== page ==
We hypothesized that APPL1 could affect surface level expression of α5β1 integrin to mediate cell migration. To address this possibility, APPL1-GFP or GFP-expressing cells were surface labeled with biotin, and labeled proteins were pulled down using streptavidin agarose beads and subjected to western blot analysis. Whole-cell lysates from GFP- and APPL1-GFP-expressing cells showed no difference in total expression levels of α5, β1 or β3 integrin (Fig. 2D,E). However, APPL1-GFP expression led to increased surface levels of both α5 and β1 integrin, but not β3 integrin (Fig. 2D,F). Conversely, APPL1 gRNA#3 cells had levels of total α5, β1 and β3 integrin similar to those in NT gRNA cells (Fig. 2G,H), yet had decreased surface levels of α5 and β1 (but not β3) integrin (Fig. 2G,I). To confirm these results, HT1080 cells expressing APPL1-GFP or GFP were immunostained for both total and active α5 integrin (clones 6F4 and SNAKA51, respectively). Cell surface integrins were visualized by total internal reflection (TIRF) microscopy. Cells expressing APPL1-GFP exhibited higher levels of both total (Fig. 2J,K) and active (Fig. 2L,M) α5 integrin, compared with control cells. Conversely, decreasing endogenous APPL1 expression through expression of APPL1 gRNA#3 reduced surface levels of both total (Fig. 2N,O) and active (Fig. 2P,Q) α5 integrin, suggesting that APPL1 promotes higher cell surface levels of α5β1 integrin to inhibit cell migration.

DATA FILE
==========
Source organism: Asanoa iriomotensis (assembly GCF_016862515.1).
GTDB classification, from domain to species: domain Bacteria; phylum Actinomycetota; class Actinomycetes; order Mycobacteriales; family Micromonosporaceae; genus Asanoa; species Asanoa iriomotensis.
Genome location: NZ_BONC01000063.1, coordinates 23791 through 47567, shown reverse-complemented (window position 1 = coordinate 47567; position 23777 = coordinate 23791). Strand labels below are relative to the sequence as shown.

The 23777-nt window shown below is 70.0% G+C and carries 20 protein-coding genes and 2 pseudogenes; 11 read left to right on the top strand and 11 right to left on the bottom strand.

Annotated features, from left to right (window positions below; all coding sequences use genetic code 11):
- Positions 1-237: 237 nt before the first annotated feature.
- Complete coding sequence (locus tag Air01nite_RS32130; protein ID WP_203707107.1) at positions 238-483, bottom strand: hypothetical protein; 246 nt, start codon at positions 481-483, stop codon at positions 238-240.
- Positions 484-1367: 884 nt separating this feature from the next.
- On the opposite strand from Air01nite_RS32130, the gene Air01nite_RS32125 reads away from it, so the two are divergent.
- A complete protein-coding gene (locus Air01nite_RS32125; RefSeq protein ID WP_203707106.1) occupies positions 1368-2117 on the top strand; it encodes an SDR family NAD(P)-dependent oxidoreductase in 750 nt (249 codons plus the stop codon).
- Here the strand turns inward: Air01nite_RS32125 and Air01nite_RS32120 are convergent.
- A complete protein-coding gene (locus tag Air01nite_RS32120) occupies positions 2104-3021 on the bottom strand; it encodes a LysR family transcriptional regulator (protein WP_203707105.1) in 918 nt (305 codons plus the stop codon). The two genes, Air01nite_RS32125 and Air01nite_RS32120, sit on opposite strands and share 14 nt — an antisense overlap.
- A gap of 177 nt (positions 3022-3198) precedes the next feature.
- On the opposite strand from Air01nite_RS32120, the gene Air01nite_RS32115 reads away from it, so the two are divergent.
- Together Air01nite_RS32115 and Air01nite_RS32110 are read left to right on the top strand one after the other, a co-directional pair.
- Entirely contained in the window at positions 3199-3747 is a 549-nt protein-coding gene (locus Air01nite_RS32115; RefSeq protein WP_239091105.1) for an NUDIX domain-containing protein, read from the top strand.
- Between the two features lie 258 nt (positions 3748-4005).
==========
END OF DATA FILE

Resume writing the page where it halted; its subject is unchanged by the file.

We further investigated the relationship between APPL1 and α5 integrin by assessing α5 integrin dynamics. HT1080 cells were co-transfected with a photoactivatable GFP-tagged α5 integrin (α5-PA-GFP) and either APPL1-mCherry or mCherry (control). Live cell imaging experiments were performed in which a region of interest (ROI) was selected at the edge of an mCherry-positive cell, and then the fluorescence of α5-PA-GFP was activated by a 500 ms pulse of 405 nm light. Following photoactivation, fluorescence in control cells quickly dissipated, demonstrating rapid movement of α5 integrin away from the edge of the cell, either through lateral movement or internalization. However, APPL1-mCherry-expressing cells retained significantly higher levels of fluorescence over time, indicating that α5 integrin has slower dynamics as a result of increased APPL1 expression (Fig. 3A,B). APPL1 has been shown to regulate adhesion dynamics (Broussard et al., 2012), so we next assessed whether α5 integrin dynamics were altered in adhesions. Similar experiments were performed with NT gRNA or APPL1 gRNA#3 cells transfected with α5-PA-GFP and mCherry-paxillin, an adhesion marker. Regions of interest were chosen at sites of adhesions, where APPL1 gRNA#3 cells showed faster α5 integrin dynamics, compared with levels in NT gRNA cells (Fig. 3C,D). It is possible that APPL1 could alter the dynamics of receptors other than just α5 integrin; therefore, transferrin receptor (TfnR) was tested. Unlike our results with α5 integrin, cells expressing APPL1-GFP showed no difference in TfnR dynamics compared with control cells (Fig. S2A). Taken together, these results suggest that APPL1 inhibits cell migration by diminishing α5 integrin movement away from adhesions.